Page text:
Warren Buffett famously said, 'Volatility is far from synonymous with risk.' When we think about how risky a company is, we always like to look at its use of debt, since debt overload can lead to ruin. Importantly, Chr. Hansen Holding A/S (CPH:CHR) does carry debt. But the more important question is: how much risk is that debt creating?
When Is Debt A Problem?
Generally speaking, debt only becomes a real problem when a company can't easily pay it off, either by raising capital or with its own cash flow. Part and parcel of capitalism is the process of 'creative destruction' where failed businesses are mercilessly liquidated by their bankers. However, a more frequent (but still costly) occurrence is where a company must issue shares at bargain-basement prices, permanently diluting shareholders, just to shore up its balance sheet. Of course, debt can be an important tool in businesses, particularly capital heavy businesses. When we examine debt levels, we first consider both cash and debt levels, together.
What Is Chr. Hansen Holding's Net Debt?
The image below, which you can click on for greater detail, shows that at May 2019 Chr. Hansen Holding had debt of €808.3m, up from €729.9m in one year. However, because it has a cash reserve of €68.3m, its net debt is less, at about €740.0m.
How Healthy Is Chr. Hansen Holding's Balance Sheet?
The latest balance sheet data shows that Chr. Hansen Holding had liabilities of €352.1m due within a year, and liabilities of €785.8m falling due after that. On the other hand, it had cash of €68.3m and €203.8m worth of receivables due within a year. So its liabilities outweigh the sum of its cash and (near-term) receivables by €865.8m.
Of course, Chr. Hansen Holding has a titanic market capitalization of €10.1b, so these liabilities are probably manageable. Having said that, it's clear that we should continue to monitor its balance sheet, lest it change for the worse.
In order to size up a company's debt relative to its earnings, we calculate its net debt divided by its earnings before interest, tax, depreciation, and amortization (EBITDA) and its earnings before interest and tax (EBIT) divided by its interest expense (its interest cover). The advantage of this approach is that we take into account both the absolute quantum of debt (with net debt to EBITDA) and the actual interest expenses associated with that debt (with its interest cover ratio).
Chr. Hansen Holding's net debt to EBITDA ratio of about 1.9 suggests only moderate use of debt. And its commanding EBIT of 48.1 times its interest expense, implies the debt load is as light as a peacock feather. We saw Chr. Hansen Holding grow its EBIT by 8.9% in the last twelve months. That's far from incredible but it is a good thing, when it comes to paying off debt. The balance sheet is clearly the area to focus on when you are analysing debt. But ultimately the future profitability of the business will decide if Chr. Hansen Holding can strengthen its balance sheet over time. So if you want to see what the professionals think, you might find this free report on analyst profit forecasts to be interesting.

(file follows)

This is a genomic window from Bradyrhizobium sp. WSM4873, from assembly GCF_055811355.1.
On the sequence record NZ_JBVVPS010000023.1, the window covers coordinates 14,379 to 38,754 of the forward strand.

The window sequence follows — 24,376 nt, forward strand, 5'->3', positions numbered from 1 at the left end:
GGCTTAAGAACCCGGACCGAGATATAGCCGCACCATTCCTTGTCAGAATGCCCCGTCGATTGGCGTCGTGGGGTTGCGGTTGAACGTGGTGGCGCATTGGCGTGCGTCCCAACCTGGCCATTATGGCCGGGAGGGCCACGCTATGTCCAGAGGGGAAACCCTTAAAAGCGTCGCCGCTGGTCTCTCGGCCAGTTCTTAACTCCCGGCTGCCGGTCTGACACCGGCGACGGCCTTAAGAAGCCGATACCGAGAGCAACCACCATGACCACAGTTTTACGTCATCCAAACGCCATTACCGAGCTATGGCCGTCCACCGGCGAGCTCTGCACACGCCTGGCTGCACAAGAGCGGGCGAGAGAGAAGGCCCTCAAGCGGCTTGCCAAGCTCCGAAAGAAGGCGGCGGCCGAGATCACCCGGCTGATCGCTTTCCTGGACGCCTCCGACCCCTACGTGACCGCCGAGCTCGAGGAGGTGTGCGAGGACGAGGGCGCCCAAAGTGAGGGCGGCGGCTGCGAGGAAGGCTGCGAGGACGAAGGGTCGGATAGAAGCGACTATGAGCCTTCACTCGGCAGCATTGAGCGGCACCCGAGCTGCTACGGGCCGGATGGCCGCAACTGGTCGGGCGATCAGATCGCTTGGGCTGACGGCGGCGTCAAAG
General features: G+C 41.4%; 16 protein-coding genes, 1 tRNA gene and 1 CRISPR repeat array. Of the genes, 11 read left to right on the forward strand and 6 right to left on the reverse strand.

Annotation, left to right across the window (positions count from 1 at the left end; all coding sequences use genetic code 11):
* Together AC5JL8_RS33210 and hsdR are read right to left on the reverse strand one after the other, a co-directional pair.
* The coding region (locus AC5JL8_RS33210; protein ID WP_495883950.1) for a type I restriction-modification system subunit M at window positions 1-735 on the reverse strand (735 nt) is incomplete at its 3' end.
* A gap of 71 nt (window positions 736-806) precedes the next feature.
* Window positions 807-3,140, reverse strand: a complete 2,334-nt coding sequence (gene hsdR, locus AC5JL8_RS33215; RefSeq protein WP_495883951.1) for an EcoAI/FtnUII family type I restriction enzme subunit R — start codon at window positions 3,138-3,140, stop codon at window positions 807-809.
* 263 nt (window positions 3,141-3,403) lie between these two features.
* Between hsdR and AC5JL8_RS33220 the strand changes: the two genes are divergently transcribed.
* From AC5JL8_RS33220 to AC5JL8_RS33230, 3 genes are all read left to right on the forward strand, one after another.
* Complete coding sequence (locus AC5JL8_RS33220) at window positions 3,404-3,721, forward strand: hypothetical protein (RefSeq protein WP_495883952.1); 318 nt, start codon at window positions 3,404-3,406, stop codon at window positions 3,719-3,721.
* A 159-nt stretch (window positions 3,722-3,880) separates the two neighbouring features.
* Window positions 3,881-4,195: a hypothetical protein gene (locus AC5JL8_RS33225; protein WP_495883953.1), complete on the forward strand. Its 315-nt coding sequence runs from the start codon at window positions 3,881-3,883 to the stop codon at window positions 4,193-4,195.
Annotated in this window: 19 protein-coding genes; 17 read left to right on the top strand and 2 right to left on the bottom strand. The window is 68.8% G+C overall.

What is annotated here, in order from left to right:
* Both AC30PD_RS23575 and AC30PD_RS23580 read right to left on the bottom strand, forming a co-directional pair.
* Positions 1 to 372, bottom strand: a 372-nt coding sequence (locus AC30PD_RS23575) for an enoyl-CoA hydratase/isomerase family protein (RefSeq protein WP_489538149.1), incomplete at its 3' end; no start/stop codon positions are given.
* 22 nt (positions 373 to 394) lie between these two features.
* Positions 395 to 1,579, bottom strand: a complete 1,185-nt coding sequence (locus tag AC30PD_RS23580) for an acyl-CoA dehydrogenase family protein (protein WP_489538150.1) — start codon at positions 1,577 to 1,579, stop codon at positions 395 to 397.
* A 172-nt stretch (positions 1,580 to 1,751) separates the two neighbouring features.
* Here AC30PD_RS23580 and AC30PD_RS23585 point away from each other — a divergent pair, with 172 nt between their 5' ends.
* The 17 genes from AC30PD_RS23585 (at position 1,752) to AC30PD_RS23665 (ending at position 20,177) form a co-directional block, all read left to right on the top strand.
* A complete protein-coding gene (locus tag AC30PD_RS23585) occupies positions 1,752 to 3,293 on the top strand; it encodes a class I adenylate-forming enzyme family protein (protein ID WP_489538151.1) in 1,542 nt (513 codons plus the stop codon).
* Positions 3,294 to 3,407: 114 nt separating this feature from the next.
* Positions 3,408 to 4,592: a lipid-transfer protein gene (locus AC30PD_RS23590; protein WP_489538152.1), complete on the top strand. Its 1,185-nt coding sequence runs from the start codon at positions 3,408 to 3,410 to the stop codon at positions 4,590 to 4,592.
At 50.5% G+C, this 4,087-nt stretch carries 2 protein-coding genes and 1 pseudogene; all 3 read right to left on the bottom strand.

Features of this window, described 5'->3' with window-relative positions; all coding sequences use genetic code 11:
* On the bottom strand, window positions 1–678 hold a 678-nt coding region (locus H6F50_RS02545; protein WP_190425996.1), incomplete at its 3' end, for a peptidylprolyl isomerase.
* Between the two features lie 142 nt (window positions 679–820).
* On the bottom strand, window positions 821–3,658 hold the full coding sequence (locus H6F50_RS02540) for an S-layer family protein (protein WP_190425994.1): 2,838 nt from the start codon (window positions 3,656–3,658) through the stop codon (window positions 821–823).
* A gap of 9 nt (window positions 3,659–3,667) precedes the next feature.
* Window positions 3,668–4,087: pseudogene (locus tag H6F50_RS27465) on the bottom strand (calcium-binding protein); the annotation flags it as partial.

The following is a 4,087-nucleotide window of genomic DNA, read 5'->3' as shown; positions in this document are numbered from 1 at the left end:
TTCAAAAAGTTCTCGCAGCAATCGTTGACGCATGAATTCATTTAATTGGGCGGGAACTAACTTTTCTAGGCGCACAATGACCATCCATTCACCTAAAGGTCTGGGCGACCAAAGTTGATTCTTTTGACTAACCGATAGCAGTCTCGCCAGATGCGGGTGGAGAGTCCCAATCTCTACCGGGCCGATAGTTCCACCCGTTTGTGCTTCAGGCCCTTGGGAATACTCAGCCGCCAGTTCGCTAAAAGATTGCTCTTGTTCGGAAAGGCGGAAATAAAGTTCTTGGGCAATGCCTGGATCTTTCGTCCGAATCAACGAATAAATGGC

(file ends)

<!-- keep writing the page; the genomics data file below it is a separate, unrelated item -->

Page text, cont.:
Finally, while the tax-man may adore accounting profits, lenders only accept cold hard cash. So the logical step is to look at the proportion of that EBIT that is matched by actual free cash flow. Over the most recent three years, Chr. Hansen Holding recorded free cash flow worth 57% of its EBIT, which is around normal, given free cash flow excludes interest and tax. This cold hard cash means it can reduce its debt when it wants to.
Happily, Chr. Hansen Holding's impressive interest cover implies it has the upper hand on its debt. And we also thought its conversion of EBIT to free cash flow was a positive. When we consider the range of factors above, it looks like Chr. Hansen Holding is pretty sensible with its use of debt. That means they are taking on a bit more risk, in the hope of boosting shareholder returns. Over time, share prices tend to follow earnings per share, so if you're interested in Chr. Hansen Holding, you may well want to click here to check an interactive graph of its earnings per share history.
At the end of the day, it's often better to focus on companies that are free from net debt. You can access our special list of such companies (all with a track record of profit growth). It's free.
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If you spot an error that warrants correction, please contact the editor at firstname.lastname@example.org. This article by Simply Wall St is general in nature. It does not constitute a recommendation to buy or sell any stock, and does not take account of your objectives, or your financial situation. Simply Wall St has no position in the stocks mentioned. Thank you for reading.